A mixture of incomprehension and consternation. “It’s absolutely saddening,” said a lawyer for the civil party. “A shipwreck for justice,” adds a colleague from the defense. “Humanly, it is very difficult for the defendants to live. And that shows the total decay of our justice, ”adds a third.
In short, it shoots all over the place after the dismissal, Thursday, January 26, of a trial in which people suspected of having prepared an attack just before the 2017 presidential election have been on trial for more than three weeks. could not be replaced, the hearing was adjourned to a date not yet known. At best, this will be in the fall of 2023. But then the audience will have to start from scratch. A “real mess”, believe these lawyers.
A “situation that I find unacceptable”
In this trial, 12 people appeared: 10 of them are suspected of having supplied weapons to the main defendants, Mahiedine Merabet and Clément Baur. Arrested in Marseille in April 2017, five days before the first round of the presidential election, these two radicalized men were, according to the DGSI, about to commit an attack. As is the case in all terrorism trials, the facts were judged by a special assize court composed of five magistrates: a president and four assessors.
Monday, January 23, one of the assessors was absent for health reasons. The hearing was postponed until Thursday without this magistrate, still suffering, being able to resume her post. His unavailability, possibly for several weeks, led President Corinne Goetzmann to announce the dismissal of the trial. “I would like to present on my own behalf all my apologies for this situation which I find unacceptable,” she said.
The problem is that no substitute magistrate had been appointed to sit during the trial. “It is totally incomprehensible in this trial which was to last five weeks”, estimates Me Paul Faucon, lawyer for Clément Baur with Me Nicolas Brillatz. “We wanted to save pennies by considering that this trial was hardly important,” says Me Raphaël Kempf, who defends Mahiedine Merabet.
The appointment of a substitute is at the discretion of the first president of the Paris Court of Appeal. The subject is sensitive because a trial cannot continue if the court is not complete. And it is not possible, in an emergency, to bring in a magistrate who has not attended the debate. Of course, it is possible to postpone a hearing for a few days if a member of the court or an accused person is ill. “But there, the duration of the absence of this magistrate was indefinite. We were faced with a hazard that left no other option than dismissal, ”laments Me Raffaëlle Guy, another defense lawyer.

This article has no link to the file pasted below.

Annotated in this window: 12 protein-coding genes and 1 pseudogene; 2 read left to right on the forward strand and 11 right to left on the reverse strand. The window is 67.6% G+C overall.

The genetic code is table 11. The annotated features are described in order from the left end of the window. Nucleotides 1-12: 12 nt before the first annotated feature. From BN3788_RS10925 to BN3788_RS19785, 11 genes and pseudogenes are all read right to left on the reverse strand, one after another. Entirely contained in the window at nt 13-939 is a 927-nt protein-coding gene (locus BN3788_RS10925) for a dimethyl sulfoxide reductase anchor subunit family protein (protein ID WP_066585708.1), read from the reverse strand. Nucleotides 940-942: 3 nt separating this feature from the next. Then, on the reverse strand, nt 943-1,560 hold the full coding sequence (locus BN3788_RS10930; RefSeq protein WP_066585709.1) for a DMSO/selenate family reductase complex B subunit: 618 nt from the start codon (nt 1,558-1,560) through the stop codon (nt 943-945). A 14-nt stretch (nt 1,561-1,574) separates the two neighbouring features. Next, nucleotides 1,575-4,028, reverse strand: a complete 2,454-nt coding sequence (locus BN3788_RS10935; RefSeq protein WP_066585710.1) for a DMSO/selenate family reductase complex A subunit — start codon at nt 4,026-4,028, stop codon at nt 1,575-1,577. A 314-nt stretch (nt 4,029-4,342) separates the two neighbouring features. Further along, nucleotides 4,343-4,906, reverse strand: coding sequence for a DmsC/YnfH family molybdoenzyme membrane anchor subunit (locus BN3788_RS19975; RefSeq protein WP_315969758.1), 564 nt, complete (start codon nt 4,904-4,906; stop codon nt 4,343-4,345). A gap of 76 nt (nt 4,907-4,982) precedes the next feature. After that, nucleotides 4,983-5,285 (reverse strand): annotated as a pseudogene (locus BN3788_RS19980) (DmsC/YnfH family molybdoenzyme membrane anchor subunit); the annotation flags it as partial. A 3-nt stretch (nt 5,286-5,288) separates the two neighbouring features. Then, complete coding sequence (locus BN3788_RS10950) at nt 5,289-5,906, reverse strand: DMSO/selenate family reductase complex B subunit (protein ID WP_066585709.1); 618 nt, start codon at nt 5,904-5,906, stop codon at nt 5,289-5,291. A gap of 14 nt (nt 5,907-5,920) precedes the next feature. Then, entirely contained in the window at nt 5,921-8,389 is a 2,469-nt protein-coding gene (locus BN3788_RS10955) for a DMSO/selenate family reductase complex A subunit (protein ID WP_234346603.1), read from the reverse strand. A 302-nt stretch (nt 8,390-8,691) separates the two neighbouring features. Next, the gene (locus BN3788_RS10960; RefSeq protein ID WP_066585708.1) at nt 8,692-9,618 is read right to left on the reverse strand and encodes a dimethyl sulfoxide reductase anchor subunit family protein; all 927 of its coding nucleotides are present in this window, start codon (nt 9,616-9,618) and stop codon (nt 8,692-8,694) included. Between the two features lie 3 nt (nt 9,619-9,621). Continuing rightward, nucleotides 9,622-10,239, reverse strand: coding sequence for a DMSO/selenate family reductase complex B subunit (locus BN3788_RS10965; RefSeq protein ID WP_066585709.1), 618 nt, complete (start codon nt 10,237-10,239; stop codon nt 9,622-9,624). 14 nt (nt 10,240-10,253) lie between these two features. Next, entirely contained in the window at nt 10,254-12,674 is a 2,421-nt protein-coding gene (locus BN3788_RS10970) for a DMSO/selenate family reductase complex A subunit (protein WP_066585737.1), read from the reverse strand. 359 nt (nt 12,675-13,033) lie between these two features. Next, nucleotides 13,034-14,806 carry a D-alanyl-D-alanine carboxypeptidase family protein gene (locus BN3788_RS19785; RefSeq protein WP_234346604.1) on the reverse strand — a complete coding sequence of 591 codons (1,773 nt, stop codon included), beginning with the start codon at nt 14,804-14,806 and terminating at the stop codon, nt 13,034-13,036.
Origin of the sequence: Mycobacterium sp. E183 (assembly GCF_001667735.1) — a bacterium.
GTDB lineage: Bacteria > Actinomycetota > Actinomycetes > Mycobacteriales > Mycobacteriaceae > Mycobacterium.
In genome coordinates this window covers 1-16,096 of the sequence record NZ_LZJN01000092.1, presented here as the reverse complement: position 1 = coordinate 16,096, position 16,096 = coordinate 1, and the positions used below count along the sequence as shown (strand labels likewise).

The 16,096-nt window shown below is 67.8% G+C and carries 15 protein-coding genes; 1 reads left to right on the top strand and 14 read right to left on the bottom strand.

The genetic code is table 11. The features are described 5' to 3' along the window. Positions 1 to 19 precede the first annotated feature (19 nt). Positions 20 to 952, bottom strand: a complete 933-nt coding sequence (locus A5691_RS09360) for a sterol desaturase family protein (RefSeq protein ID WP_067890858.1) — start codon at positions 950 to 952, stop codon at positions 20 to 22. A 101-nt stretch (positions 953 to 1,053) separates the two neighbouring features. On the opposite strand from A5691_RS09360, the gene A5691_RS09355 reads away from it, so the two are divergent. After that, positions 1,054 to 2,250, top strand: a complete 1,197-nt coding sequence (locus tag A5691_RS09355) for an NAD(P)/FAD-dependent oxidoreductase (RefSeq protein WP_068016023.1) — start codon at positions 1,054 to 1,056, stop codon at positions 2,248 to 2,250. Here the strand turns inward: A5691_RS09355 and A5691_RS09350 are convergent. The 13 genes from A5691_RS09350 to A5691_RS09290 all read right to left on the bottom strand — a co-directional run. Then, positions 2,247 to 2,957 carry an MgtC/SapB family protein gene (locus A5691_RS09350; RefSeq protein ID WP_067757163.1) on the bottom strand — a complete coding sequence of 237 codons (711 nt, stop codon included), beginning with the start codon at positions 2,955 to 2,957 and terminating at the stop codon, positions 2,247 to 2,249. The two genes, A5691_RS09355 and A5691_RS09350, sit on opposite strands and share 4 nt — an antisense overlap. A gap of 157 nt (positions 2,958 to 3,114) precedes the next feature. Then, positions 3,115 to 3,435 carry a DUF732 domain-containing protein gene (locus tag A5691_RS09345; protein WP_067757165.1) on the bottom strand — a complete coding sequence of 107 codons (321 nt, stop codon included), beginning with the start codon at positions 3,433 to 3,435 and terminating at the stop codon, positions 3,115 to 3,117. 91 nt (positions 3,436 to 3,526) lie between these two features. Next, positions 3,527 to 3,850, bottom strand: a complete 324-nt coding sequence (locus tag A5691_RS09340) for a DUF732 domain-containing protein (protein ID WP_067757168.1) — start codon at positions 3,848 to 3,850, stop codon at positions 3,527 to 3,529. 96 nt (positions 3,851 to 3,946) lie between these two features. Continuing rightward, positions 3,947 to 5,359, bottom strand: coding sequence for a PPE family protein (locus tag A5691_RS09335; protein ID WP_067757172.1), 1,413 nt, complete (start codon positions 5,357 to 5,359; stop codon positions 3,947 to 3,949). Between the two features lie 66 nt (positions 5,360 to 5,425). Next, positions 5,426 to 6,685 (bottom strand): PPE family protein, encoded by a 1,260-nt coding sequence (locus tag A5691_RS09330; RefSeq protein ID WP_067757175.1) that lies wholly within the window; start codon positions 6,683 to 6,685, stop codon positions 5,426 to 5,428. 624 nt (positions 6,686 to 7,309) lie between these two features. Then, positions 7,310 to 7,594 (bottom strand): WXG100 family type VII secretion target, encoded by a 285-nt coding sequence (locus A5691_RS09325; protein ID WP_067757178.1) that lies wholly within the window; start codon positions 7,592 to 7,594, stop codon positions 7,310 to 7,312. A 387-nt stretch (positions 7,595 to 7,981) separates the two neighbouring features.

In very long, important and highly publicized trials, the judicial authority does not take any risks. Thus, four substitutes have been appointed for the trial of November 13 and two for that of the attack of July 14, 2016 in Nice. “For my part, I also obtained two additional assessors. They did not have to sit but they attended the whole hearing, ”explains Régis de Jorna, president of the trial of the January 2015 attacks.
“It’s always making difficult choices”
For this trial of the foiled attack of 2017, the president had requested reinforcement from the court of appeal. “But he was told that no magistrate was available,” underlines Me Claire Josserand-Schmidt, lawyer for the French association of victims of terrorism. Like many courts of appeal, that of Paris is certainly faced with a real lack of staff.
In a speech on January 12 before the Minister of Justice, Jacques Boulard, its first president appointed in September, indicated that he would need at least 70 additional magistrates. “Appointing one or more assessors always means making difficult choices. Because these substitute judges are stationed elsewhere. For example, a juvenile or family court judge can be appointed as an assessor. But that means that during the five weeks of the trial, they will be absent from their office, which may already be overloaded, ”explains Régis de Jorna.
Appointing an additional assessor therefore amounts to undressing Peter to dress Paul. “Certainly, but it is psychologically terrible, for the defendants as well as for the victims, to start an assize trial entirely again,” indicates Michel Huyette, president of the Toulouse assize court. “Our client has been in pre-trial detention for almost six years and it will last several more months without his fate being fixed, adds Me Faucon. He thought he would know his sentence on February 3. On that date, he may not even know when his trial will take place. Contacted, the first presidency of the Paris Court of Appeal specifies that it does not plan to “communicate at this stage”.
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